Dolphin Quest at the Kahala Hotel and Resort: Things to do on Oahu, Hawaii
Kids of All Ages Enjoy Watching or Even Swimming with the Dolphins at the Kahala Hotel and Resort
Once again, our recent trip to Oahu, Hawaii was enhanced by the guidance of a friend who has family in Kailua, Hawaii and frequently visits the islands. In January 2014, at her suggestion, we took a day trip to the Kahala Hotel and Resort, had lunch, surfed in the waves in front of the beach, and enjoyed watching the dolphins at Dolphin Quest.
My daughter's gymnastics teammates and their families gathered here for a day of fun and amazing photographic opportunities. From the orchid wall down the stairs from the lobby to the restaurant to the amazing lunch fare at the Plumeria Beach House restaurant, everything was so enjoyable, we highly recommend anyone visiting Oahu/Honolulu, Hawaii to plan a visit to the Kahala Hotel and Resort.
You don't have to be a guest of the resort to enjoy the amazing amenities. The address of the hotel is in Honolulu, Hawaii, but it is approximately 10 minutes south of the City, on the opposite side of Diamond Head.
Reservations for lunch are recommended, but not required. Even if you only want to hang out on the beach and walk through the lagoon pathways to check out the dolphins and sea turtles, you can do so for free!
What is Dolphin Quest?
At the Kahala Hotel and Resort in Oahu, Hawaii, Dolphin Quest is a program for which you or your entire family can sign up.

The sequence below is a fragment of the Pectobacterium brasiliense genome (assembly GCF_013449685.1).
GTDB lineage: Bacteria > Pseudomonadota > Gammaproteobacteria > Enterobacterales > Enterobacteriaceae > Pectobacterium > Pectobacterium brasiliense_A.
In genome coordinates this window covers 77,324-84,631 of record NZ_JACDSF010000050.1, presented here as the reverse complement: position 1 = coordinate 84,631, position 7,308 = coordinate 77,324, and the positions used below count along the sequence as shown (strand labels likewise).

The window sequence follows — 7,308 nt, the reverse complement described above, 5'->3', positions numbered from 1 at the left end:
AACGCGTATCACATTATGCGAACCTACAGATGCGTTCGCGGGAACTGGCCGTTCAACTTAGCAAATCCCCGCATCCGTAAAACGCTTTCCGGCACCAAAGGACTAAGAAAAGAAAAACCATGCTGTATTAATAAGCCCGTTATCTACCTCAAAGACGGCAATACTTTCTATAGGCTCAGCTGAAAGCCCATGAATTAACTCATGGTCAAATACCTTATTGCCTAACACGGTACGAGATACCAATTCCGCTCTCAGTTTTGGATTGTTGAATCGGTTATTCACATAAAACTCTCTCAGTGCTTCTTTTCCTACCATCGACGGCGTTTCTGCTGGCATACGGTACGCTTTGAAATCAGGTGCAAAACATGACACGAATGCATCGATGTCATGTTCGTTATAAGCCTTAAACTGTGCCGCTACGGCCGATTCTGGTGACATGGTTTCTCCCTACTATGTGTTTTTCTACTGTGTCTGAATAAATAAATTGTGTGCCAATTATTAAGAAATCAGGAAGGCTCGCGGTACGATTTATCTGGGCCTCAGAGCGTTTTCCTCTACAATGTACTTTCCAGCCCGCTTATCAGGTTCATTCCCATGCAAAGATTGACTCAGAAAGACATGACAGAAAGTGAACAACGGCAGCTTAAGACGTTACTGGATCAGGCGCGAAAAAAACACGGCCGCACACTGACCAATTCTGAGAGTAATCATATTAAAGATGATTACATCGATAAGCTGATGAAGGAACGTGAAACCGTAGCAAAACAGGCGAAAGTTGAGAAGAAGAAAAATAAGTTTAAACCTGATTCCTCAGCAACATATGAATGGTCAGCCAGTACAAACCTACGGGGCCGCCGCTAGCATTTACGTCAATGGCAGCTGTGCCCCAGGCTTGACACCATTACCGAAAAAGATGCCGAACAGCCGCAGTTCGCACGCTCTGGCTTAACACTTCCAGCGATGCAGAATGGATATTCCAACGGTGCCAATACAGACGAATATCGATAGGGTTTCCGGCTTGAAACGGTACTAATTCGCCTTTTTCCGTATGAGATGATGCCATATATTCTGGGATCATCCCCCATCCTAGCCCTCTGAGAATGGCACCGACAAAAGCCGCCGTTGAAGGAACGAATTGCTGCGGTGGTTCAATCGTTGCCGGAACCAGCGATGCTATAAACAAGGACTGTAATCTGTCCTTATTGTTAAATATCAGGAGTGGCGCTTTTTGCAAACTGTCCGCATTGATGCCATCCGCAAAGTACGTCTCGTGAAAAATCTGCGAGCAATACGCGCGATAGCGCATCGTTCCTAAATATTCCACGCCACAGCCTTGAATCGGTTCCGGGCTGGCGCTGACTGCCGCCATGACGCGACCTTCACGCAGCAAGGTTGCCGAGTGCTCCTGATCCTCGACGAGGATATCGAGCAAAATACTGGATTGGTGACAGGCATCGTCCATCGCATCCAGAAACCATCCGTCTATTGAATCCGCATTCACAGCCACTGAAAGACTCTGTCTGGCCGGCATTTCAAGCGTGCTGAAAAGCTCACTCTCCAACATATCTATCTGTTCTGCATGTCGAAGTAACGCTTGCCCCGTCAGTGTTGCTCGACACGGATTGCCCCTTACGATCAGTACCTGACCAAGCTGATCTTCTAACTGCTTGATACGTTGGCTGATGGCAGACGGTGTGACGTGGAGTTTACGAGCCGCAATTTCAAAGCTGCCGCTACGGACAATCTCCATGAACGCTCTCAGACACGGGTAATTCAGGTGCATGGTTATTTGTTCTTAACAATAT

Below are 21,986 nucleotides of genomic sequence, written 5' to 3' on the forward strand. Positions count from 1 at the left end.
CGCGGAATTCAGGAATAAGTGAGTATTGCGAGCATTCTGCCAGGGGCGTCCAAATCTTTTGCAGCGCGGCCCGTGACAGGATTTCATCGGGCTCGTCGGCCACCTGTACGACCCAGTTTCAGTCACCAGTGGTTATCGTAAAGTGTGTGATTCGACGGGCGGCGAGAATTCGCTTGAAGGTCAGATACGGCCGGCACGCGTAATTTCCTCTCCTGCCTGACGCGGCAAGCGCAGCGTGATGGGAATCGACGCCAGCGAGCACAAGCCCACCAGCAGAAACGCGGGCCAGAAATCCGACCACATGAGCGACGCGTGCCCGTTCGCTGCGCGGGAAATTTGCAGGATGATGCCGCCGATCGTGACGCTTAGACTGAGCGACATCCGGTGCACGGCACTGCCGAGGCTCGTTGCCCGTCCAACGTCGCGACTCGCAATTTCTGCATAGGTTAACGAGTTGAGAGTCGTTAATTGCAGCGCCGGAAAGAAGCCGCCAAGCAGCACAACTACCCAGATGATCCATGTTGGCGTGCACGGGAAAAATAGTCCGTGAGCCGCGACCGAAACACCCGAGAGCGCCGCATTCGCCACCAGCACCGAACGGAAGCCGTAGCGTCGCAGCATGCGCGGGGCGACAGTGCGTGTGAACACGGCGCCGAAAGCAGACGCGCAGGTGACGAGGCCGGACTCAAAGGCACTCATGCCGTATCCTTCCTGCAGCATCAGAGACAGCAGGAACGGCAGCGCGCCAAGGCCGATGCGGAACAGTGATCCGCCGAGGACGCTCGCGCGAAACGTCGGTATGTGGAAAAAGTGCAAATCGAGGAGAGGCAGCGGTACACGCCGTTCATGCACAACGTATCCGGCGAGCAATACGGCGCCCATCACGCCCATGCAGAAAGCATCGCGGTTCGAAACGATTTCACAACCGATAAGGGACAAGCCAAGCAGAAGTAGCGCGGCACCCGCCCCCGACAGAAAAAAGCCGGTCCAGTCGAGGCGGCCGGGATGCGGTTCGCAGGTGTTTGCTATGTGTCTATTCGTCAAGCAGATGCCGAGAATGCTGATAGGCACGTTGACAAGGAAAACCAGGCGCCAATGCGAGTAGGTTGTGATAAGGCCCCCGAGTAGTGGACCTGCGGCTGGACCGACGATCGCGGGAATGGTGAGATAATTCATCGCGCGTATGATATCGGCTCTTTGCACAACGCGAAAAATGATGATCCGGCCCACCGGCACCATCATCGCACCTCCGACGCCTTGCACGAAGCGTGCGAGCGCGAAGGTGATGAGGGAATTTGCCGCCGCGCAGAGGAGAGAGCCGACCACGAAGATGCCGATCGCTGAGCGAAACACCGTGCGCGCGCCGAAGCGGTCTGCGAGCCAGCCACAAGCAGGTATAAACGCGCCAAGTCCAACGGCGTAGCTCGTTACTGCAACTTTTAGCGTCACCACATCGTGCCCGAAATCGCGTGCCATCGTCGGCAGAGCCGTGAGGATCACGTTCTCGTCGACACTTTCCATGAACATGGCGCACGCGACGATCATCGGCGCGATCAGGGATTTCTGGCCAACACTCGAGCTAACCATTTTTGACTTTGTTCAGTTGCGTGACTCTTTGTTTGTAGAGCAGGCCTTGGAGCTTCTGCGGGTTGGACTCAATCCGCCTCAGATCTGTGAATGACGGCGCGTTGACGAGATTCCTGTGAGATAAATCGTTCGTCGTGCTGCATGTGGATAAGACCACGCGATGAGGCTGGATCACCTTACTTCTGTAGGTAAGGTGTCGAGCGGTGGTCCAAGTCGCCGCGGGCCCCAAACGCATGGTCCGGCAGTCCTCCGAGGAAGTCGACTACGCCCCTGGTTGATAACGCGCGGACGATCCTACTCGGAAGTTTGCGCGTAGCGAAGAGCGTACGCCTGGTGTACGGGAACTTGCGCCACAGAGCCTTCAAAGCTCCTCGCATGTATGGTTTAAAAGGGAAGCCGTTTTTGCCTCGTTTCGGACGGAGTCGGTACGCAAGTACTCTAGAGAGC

Atlantic bottlenose dolphins play, leap and swim in a 26,000 square foot natural lagoon in the center of the resort.
As of the date of this hub, you can sign up for a number of different Dolphin Quest programs on Oahu, ranging in length from 15 minutes to 5.5 hours, and with prices between $125-$700 per person. With the assistance of trainers, you can touch, feed, play with or even train the resident dolphins. A portion of the proceeds are dedicated to support marine research, conservation and research. All kids under 11 years of age must be accompanied by a paying adult.
Dolphin Quest hours are daily from 8:30-5:30.
Even if you don't pay for Dolphin Quest, visitors and guests at the Kahala Hotel and Resort can watch the dolphin antics, listen to the instructors, and also tour other separate areas that house tropical fish, sea turtles, stingrays and sea turtles. During our visit, we watched trainers and were directly instructed about blowfish in one area of the lagoon.